A contractor's proposal to bring workforce housing to a Minot job site received approval Monday from city planners who could identify no alternative.
The Minot Planning Commission is recommending the Minot City Council approve the request of Cascade Financial of Colorado Springs, Colo., to place 23 mobile homes on undeveloped property just off the U.S. Highway 83 Bypass in northwest Minot. The permit would expire when work is completed, but no more than two years. The company is bringing in workers to construct an extended-stay hotel and the Anthem Highlands Subdivision.
The council recently adopted a temporary housing ordinance that allows for workforce housing on vacant industrial property. The ordinance was meant to address employees working for companies on flood recovery. The Cascade Financial request doesn't relate to flood recovery and involves commercially-zoned property. Proposed to house up to 46 workers, the project also is larger than workforce housing solutions previously approved by the council for companies not involved in flood recovery. Those solutions typically involved converting existing office or warehouse buildings temporarily for fewer than a dozen workers.
Commissioners Rita Curl Langager and Wallace Berning raised concern about the plan. Langager said the city needs to have a mobile home park established for workforce housing rather than allowing scattered housing in places where it could adversely affect existing neighborhoods.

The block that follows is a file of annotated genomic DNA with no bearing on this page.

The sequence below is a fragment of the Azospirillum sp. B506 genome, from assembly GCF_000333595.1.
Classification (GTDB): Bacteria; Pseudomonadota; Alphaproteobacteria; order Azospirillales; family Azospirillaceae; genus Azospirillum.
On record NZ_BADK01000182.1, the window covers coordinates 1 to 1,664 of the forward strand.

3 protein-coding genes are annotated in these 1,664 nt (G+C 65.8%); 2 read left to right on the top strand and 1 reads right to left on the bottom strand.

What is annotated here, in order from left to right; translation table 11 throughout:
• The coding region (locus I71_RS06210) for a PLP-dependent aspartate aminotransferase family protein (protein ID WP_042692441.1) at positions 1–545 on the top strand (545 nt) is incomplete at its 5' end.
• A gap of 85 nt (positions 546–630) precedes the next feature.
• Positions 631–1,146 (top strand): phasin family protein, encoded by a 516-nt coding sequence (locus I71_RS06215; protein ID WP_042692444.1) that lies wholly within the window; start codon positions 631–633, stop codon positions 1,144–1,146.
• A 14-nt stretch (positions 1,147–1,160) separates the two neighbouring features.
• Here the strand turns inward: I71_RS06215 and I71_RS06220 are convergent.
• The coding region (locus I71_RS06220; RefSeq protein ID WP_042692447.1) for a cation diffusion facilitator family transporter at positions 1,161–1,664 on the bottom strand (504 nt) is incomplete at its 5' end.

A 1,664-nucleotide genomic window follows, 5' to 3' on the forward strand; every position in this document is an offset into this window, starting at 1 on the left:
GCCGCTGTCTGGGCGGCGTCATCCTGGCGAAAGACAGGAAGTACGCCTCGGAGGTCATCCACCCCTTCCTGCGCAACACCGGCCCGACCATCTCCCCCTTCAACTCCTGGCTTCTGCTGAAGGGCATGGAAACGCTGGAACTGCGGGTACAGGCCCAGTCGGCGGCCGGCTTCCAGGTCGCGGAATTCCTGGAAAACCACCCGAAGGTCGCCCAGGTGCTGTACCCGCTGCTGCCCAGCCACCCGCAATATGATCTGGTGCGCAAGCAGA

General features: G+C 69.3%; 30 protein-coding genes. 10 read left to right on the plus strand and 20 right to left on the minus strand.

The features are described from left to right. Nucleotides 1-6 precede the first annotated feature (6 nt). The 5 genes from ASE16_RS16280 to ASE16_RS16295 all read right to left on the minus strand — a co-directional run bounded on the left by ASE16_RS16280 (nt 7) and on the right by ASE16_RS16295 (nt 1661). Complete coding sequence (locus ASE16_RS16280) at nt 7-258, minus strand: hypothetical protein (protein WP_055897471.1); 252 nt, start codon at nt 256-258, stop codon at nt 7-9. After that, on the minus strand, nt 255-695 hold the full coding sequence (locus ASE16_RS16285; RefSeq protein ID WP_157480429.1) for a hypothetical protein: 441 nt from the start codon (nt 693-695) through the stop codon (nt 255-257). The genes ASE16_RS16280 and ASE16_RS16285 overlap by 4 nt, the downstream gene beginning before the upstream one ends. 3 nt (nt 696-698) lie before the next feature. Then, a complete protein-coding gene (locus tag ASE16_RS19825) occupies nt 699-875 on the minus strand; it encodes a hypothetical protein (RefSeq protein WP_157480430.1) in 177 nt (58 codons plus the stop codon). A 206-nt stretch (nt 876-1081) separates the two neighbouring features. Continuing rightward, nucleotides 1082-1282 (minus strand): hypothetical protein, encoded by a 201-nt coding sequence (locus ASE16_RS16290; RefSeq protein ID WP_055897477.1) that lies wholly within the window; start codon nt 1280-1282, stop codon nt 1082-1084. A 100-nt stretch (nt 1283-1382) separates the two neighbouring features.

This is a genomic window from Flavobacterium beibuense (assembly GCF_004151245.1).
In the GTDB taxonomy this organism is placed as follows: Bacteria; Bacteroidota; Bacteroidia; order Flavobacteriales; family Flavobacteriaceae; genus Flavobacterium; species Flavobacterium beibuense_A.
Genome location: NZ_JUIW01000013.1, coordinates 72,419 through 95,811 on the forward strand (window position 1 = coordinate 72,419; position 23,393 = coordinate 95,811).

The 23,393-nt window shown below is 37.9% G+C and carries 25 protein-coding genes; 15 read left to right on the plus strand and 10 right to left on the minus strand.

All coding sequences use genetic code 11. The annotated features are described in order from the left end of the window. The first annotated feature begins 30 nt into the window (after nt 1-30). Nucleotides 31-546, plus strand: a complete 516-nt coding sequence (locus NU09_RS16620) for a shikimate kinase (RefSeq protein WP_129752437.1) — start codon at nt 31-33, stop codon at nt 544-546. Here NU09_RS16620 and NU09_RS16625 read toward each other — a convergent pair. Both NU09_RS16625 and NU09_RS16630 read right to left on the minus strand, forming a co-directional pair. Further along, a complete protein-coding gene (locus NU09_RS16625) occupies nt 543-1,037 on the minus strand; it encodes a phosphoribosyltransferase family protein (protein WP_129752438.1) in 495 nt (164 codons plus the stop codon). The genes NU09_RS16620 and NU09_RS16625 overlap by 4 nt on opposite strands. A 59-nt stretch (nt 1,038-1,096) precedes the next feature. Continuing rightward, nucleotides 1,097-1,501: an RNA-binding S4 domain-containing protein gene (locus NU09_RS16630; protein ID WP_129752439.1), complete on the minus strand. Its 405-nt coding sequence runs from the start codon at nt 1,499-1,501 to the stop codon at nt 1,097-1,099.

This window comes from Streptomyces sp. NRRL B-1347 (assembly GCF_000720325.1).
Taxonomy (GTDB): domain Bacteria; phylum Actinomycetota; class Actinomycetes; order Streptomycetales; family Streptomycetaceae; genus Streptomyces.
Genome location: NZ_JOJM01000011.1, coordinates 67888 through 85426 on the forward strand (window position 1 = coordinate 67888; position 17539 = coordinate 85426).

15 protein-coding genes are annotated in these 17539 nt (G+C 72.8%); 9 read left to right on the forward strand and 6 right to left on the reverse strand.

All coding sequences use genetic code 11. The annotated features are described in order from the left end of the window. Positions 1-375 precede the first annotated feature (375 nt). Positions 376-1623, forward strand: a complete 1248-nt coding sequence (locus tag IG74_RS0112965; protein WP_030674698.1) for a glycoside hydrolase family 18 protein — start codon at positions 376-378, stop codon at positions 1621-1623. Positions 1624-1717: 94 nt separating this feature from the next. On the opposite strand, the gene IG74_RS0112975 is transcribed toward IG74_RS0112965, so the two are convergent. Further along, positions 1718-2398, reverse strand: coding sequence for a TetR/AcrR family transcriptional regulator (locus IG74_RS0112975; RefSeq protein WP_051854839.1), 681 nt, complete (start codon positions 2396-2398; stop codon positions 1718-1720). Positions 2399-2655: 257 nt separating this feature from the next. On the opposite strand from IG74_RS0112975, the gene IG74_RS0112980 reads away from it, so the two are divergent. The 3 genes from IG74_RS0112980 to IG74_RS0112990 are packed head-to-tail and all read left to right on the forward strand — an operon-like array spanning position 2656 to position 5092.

Commissioner Jeff Stremick, a realtor, said there have been efforts to create that mobile home park for workers but it is impossible to find the available land.
Commissioner Dave Pankow said it is difficult to restrict companies from providing their own housing units when Minot's housing market is so tight.
"It's either that or 50 campers around the site," he said.
"There aren't perfect solutions out there," Commissioner John Zimmerman added. "But there are ones that are reasonable and ones we can control until the supply and demand gets more in balance. ... We also have to tip our hats to the developers who are trying to figure out these solutions."
The commission is recommending that the company post financial security to cover removal of the housing to ensure the site is cleaned up once the permit expires.
Commissioners took a different course in recommending denial of a permit for a temporary duplex made from shipping containers. A Grand Forks applicant sought to create living quarters on a private lot in the Erik Ramstad Middle School area while working in the area over the next two years. Although the duplex would be similar to a Federal Emergency Management Agency unit, the commission voted 8-4 against it because it would be in place well past the time when FEMA units are removed.
"My biggest concern is it would have a detrimental effect on the redevelopment of the neighborhood that would be hard to overcome," Langager said.
The commission advanced two apartment projects and one mobile home park. The 58-unit park, proposed by Hanner Holdings of Minot, would be located just outside city limits at the north end of 16th Avenue Southeast, east of 46th Street.
Northern Plains Apartments would be located in Northern Plains Energy Park on the northwest corner of 36th Avenue and Sixth Street Northeast. The project calls for 144 units, which requires a variance because the zoning limit is 137. The commission agreed to the variance and zoning for the apartments.
The other apartment project involves two complexes on property zoned for a maximum of 50 residents. The property is located on the south side of 30th Avenue Northwest and on the west side of Fifth Street. An office building is located on a portion of the property. The commission is recommending approval of a zone change from commercial to multi-family residential.